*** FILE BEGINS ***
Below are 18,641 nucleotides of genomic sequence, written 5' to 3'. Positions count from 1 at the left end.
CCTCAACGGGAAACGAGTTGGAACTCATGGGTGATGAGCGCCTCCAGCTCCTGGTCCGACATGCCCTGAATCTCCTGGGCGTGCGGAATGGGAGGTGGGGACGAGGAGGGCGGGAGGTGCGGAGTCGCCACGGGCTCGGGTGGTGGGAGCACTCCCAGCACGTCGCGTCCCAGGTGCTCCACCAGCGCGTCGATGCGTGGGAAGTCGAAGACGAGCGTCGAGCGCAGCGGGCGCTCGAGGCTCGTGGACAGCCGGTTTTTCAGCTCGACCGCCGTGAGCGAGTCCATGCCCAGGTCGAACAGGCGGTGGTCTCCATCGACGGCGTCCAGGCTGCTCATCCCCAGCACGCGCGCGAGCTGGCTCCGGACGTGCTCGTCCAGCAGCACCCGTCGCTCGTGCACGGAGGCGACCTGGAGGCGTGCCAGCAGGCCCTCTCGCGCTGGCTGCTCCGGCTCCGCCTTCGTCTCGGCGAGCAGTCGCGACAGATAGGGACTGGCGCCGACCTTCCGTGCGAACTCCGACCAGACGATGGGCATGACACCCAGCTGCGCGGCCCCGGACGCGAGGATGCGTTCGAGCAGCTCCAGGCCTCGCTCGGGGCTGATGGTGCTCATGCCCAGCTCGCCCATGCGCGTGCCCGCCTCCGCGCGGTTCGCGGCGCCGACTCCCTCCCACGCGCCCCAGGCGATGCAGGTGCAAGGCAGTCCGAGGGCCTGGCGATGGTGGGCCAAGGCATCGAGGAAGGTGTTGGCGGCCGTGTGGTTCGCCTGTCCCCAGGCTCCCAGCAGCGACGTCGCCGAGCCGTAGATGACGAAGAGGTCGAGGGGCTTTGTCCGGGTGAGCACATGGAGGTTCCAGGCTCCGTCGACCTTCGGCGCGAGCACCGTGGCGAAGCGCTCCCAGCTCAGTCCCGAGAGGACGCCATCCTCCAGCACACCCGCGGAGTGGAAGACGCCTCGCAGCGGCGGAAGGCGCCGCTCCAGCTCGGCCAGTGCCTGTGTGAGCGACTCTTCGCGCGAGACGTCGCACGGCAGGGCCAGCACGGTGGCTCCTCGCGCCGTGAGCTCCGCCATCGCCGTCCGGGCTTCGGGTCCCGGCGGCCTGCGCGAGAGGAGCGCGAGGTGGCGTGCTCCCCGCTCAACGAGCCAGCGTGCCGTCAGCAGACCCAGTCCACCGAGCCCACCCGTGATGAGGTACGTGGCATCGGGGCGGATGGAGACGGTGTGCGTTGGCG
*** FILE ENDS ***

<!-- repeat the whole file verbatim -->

Below are 18,641 nucleotides of genomic sequence, written 5' to 3'. Positions count from 1 at the left end.
CCTCAACGGGAAACGAGTTGGAACTCATGGGTGATGAGCGCCTCCAGCTCCTGGTCCGACATGCCCTGAATCTCCTGGGCGTGCGGAATGGGAGGTGGGGACGAGGAGGGCGGGAGGTGCGGAGTCGCCACGGGCTCGGGTGGTGGGAGCACTCCCAGCACGTCGCGTCCCAGGTGCTCCACCAGCGCGTCGATGCGTGGGAAGTCGAAGACGAGCGTCGAGCGCAGCGGGCGCTCGAGGCTCGTGGACAGCCGGTTTTTCAGCTCGACCGCCGTGAGCGAGTCCATGCCCAGGTCGAACAGGCGGTGGTCTCCATCGACGGCGTCCAGGCTGCTCATCCCCAGCACGCGCGCGAGCTGGCTCCGGACGTGCTCGTCCAGCAGCACCCGTCGCTCGTGCACGGAGGCGACCTGGAGGCGTGCCAGCAGGCCCTCTCGCGCTGGCTGCTCCGGCTCCGCCTTCGTCTCGGCGAGCAGTCGCGACAGATAGGGACTGGCGCCGACCTTCCGTGCGAACTCCGACCAGACGATGGGCATGACACCCAGCTGCGCGGCCCCGGACGCGAGGATGCGTTCGAGCAGCTCCAGGCCTCGCTCGGGGCTGATGGTGCTCATGCCCAGCTCGCCCATGCGCGTGCCCGCCTCCGCGCGGTTCGCGGCGCCGACTCCCTCCCACGCGCCCCAGGCGATGCAGGTGCAAGGCAGTCCGAGGGCCTGGCGATGGTGGGCCAAGGCATCGAGGAAGGTGTTGGCGGCCGTGTGGTTCGCCTGTCCCCAGGCTCCCAGCAGCGACGTCGCCGAGCCGTAGATGACGAAGAGGTCGAGGGGCTTTGTCCGGGTGAGCACATGGAGGTTCCAGGCTCCGTCGACCTTCGGCGCGAGCACCGTGGCGAAGCGCTCCCAGCTCAGTCCCGAGAGGACGCCATCCTCCAGCACACCCGCGGAGTGGAAGACGCCTCGCAGCGGCGGAAGGCGCCGCTCCAGCTCGGCCAGTGCCTGTGTGAGCGACTCTTCGCGCGAGACGTCGCACGGCAGGGCCAGCACGGTGGCTCCTCGCGCCGTGAGCTCCGCCATCGCCGTCCGGGCTTCGGGTCCCGGCGGCCTGCGCGAGAGGAGCGCGAGGTGGCGTGCTCCCCGCTCAACGAGCCAGCGTGCCGTCAGCAGACCCAGTCCACCGAGCCCACCCGTGATGAGGTACGTGGCATCGGGGCGGATGGAGACGGTGTGCGTTGGCG